DECISION AND ORDER
This case is decided pursuant to Chapter 410 of the Texas Workers’ Compensation Act and Rules of the Division of Workers’ Compensation adopted thereunder.
A contested case hearing was held on September 24, 2009 to decide the following disputed issue:
- Is the preponderance of the evidence contrary to the decision of the IRO that the claimant is not entitled to spinal cord stimulator trial for the compensable injury of _______?
Petitioner/Claimant appeared and was assisted by TT, ombudsman. Respondent/Carrier appeared and was represented by NI, attorney.
The claimant sustained a compensable injury to the lumbar spine for which he underwent a 360 fusion in 2001. As part of his treatment, the claimant underwent nerve blocks, physical therapy, occupational therapy, a home exercise program and ESI injections. In order to manage his pain, the claimant underwent a spinal cord stimulator trial that was approved on or about November 15, 2002 that failed. As a result, an intrathecal pain pump was implanted on March 21, 2003 as an alternative pain management tool. The claimant's level of narcotics in his pump was recently titrated down to very minimal levels. The claimant's request for removal of his intrathecal pain pump is not part of this request. The claimant now requests another trial of a spinal cord stimulator citing that he no longer wishes to be tied to long term narcotics as he believes it would be detrimental to his health. The Independent Review Organization (IRO) upheld the adverse determination for the petitioner's request stating that the Official Disability Guidelines (ODG) would not support re-trial of a previously non-effective modality and noted that the claimant is stable with a low dose intrathecal pain pump.
Texas Labor Code Section 408.021 provides that an employee who sustains a compensable injury is entitled to all health care reasonably required by the nature of the injury as and when needed. Health care reasonably required is further defined in Texas Labor Code Section 401.011 (22a) as health care that is clinically appropriate and considered effective for the injured employee's injury and provided in accordance with best practices consistent with evidence based medicine or, if evidence based medicine is not available, then generally accepted standards of medical practice recognized in the medical community. Health care under the Texas Workers' Compensation system must be consistent with evidence based medicine if that evidence is available. Evidence based medicine is further defined in Texas Labor Code Section 401.011 (18a) to be the use of the current best quality scientific and medical evidence formulated from credible scientific studies, including peer-reviewed medical literature and other current scientifically based texts and treatment and practice guidelines.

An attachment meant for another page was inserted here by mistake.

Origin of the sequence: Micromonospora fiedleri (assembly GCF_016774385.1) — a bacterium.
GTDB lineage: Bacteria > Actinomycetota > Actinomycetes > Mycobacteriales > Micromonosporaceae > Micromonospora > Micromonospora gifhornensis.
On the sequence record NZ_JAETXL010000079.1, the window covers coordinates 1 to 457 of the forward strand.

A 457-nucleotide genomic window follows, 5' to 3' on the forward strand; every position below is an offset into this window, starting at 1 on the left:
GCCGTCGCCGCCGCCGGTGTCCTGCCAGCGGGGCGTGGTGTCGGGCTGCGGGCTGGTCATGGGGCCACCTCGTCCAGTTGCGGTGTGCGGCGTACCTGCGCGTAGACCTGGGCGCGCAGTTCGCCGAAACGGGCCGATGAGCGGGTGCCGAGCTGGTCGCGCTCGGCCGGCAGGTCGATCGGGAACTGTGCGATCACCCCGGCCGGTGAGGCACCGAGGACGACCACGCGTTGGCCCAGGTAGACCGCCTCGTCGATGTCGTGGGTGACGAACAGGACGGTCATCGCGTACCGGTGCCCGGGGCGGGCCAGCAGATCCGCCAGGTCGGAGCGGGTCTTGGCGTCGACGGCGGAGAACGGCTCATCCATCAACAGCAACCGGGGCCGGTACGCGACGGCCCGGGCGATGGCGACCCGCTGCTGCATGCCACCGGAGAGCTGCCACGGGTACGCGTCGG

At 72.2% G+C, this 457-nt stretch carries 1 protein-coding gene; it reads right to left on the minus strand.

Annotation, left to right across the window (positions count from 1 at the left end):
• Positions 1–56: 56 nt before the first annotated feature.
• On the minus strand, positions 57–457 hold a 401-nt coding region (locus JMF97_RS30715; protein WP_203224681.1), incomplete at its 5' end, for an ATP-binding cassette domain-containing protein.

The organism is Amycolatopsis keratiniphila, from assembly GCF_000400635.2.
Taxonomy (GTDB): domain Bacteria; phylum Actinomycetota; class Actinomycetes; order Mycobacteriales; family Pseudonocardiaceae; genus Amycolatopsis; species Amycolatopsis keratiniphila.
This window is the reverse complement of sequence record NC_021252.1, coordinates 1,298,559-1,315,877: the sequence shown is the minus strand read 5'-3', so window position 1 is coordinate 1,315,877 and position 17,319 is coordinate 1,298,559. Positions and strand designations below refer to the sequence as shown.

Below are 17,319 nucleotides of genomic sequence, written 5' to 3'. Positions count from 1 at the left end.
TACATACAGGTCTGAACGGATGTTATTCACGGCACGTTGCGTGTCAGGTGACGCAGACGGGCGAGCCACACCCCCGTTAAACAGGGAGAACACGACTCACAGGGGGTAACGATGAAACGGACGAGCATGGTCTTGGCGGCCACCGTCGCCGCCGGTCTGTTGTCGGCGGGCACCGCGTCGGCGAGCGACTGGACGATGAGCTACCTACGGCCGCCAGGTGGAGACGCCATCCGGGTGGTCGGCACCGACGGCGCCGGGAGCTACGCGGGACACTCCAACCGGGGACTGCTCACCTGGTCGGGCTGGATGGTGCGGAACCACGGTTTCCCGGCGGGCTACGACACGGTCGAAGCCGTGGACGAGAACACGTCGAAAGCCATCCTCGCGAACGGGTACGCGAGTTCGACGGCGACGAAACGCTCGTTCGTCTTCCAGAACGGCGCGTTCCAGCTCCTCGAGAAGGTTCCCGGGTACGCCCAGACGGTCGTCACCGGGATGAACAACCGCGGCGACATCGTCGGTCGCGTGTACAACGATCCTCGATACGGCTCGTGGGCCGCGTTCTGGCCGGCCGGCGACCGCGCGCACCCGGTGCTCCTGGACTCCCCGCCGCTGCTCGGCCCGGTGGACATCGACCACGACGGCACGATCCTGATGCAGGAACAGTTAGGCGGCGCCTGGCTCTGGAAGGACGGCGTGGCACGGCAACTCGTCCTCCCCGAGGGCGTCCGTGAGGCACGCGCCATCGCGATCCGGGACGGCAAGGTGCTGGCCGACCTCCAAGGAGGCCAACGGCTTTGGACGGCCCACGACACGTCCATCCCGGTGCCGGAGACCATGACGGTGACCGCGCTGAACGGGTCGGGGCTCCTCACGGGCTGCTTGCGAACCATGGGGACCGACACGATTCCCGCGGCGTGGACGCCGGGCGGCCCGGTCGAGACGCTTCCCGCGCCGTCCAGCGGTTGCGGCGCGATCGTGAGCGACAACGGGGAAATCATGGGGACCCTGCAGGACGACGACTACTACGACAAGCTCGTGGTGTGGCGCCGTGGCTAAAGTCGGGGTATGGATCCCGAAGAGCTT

In accordance with the above statutory guidance, the Division of Workers' Compensation has adopted treatment guidelines by Division Rule 137.100. This rule directs health care providers to provide treatment in accordance with the current edition of the Official Disability Guidelines (ODG), and such treatment is presumed to be health care reasonably required as defined in the Texas Labor Code. Thus, the focus of any health care dispute starts with the health care set out in the ODG. Also, in accordance with Division Rule 133.308 (t), "A decision issued by an IRO is not considered an agency decision and neither the Department nor the Division are considered parties to an appeal. In a Contested Case Hearing (CCH), the party appealing the IRO decision has the burden of overcoming the decision issued by an IRO by a preponderance of evidence-based medical evidence."
On the date of this medical contested case hearing, the ODG provides the following with regard to spinal cord stimulation: